Monday, December 10, 2007

Gesture, Culture and Mirror Neurons

Image taken from

One of my earlier posts listed instances of communities that spontaneously came up with micro-languages based on gesture because of their inability to communicate via speech.

But how closely are gesture and culture related?

I recently came across an interesting study by Istvan Molnar-Szakacs and Dr. Marco Iacoboni that examines the relationship between gesture and culture using a specific type of brain cell known as a "mirror neuron". According to the article, these neurons "fire not only when an individual performs a particular action but also when he or she watches another individual perform that same action. Neuroscientists believe this "mirroring" is the mechanism by which we can read the minds of others and empathize with them."

By measuring brain activity, the scientists found was that American subjects showed higher responsiveness to either American, Nicaraguan or completely meaningless gestures when performed by an American as opposed to the same gestures when performed by a Nicaraguan. In other words, we are programmed to respond more to our own cultural or ethnic "in-group", leading the scientists to surmise that "our brain mirrors people, not actions".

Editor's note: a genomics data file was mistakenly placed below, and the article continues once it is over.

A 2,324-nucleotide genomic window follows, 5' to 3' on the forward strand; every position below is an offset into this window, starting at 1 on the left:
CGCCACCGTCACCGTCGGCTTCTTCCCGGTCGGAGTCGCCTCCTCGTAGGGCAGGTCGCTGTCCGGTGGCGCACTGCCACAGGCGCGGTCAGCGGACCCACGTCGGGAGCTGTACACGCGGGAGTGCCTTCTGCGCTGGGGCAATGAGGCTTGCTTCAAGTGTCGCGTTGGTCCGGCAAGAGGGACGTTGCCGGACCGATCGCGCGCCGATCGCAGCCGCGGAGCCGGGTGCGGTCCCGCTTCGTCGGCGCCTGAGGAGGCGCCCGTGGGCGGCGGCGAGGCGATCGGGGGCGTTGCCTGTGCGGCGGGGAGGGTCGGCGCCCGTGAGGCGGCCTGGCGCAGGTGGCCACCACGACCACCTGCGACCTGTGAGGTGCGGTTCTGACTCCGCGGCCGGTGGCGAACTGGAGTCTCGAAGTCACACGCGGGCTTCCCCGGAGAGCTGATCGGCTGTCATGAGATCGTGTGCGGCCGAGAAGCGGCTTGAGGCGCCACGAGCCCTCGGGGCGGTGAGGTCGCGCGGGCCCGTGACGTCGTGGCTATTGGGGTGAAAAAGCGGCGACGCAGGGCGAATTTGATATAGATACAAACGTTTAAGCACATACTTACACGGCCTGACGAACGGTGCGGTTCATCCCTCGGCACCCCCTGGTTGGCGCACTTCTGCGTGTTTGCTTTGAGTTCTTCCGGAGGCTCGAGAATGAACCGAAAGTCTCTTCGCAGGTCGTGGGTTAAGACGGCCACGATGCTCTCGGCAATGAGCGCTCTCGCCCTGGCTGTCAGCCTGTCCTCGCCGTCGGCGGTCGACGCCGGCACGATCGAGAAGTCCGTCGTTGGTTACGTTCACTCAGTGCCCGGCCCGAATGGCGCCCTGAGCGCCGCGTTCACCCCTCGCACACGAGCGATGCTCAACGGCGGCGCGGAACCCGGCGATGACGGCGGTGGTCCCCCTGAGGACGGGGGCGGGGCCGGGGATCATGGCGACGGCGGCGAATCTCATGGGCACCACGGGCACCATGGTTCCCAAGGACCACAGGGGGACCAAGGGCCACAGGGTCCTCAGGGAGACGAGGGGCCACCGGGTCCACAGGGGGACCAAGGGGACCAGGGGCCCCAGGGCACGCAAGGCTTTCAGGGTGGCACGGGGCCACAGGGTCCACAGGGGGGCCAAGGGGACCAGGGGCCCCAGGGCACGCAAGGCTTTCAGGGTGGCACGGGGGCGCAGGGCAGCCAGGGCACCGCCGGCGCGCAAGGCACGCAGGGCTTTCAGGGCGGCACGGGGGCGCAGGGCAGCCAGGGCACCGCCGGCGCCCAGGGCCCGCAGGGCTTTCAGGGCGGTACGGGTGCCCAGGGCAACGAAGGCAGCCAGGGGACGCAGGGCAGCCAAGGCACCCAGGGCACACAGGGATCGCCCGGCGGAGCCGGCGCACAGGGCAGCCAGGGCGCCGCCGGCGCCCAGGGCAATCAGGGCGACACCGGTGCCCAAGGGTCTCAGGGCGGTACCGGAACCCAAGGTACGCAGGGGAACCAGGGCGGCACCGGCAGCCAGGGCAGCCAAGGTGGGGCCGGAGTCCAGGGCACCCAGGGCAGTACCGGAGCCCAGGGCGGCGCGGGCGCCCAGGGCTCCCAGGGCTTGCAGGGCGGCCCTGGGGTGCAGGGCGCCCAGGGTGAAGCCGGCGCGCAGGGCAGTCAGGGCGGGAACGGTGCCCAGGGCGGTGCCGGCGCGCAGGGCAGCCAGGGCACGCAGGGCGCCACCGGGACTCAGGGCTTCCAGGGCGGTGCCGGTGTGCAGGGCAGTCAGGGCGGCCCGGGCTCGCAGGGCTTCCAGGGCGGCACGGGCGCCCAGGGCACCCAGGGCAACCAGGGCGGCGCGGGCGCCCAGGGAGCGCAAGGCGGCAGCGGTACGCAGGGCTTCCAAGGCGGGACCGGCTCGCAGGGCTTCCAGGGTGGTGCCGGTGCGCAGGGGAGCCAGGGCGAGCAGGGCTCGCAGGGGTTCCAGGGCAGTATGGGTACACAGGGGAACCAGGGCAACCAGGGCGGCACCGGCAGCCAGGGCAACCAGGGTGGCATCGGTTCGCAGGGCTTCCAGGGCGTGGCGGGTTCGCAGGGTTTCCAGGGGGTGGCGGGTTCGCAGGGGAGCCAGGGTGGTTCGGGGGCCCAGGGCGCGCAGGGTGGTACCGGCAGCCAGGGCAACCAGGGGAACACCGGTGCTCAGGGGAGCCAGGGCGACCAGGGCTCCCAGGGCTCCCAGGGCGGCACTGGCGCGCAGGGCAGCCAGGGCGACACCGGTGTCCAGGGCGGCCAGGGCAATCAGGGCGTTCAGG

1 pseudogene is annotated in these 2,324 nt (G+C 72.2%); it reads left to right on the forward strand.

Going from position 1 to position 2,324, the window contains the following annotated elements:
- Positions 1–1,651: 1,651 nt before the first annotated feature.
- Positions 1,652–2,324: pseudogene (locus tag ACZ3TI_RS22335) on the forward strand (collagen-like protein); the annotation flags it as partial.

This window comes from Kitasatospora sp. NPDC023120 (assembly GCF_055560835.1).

Since the perceived culture of the performer affects our interpretation of gestures, there is a cultural component to gesture. The strength of this connection is still unclear from the article I read, but would determine the impact on animation as it becomes an increasingly cross cultural medium.

Summary Of Dance and Robot Choreographer, Margot Apostolos

Highlights from Margot Apostolos's presentation on Dance and Robot Choreography. Examples of Margot's Robot Choreography are displayed and dissected by Margot as they relate to her experiences in Dance and how they relate to animation. Margot presents her experiences in conveying robot movements into smooth, more graceful and dance-like portrayals, focusing on her efforts of constructing key-frames and in-between keys in her programming to allow the robots to move along curved paths of motion.......a very important idea in conveying fluid natural motion in character animation.

Deconstructing Character Choreography and Thoughts On How Motion Capture Is Receive In The Dance Community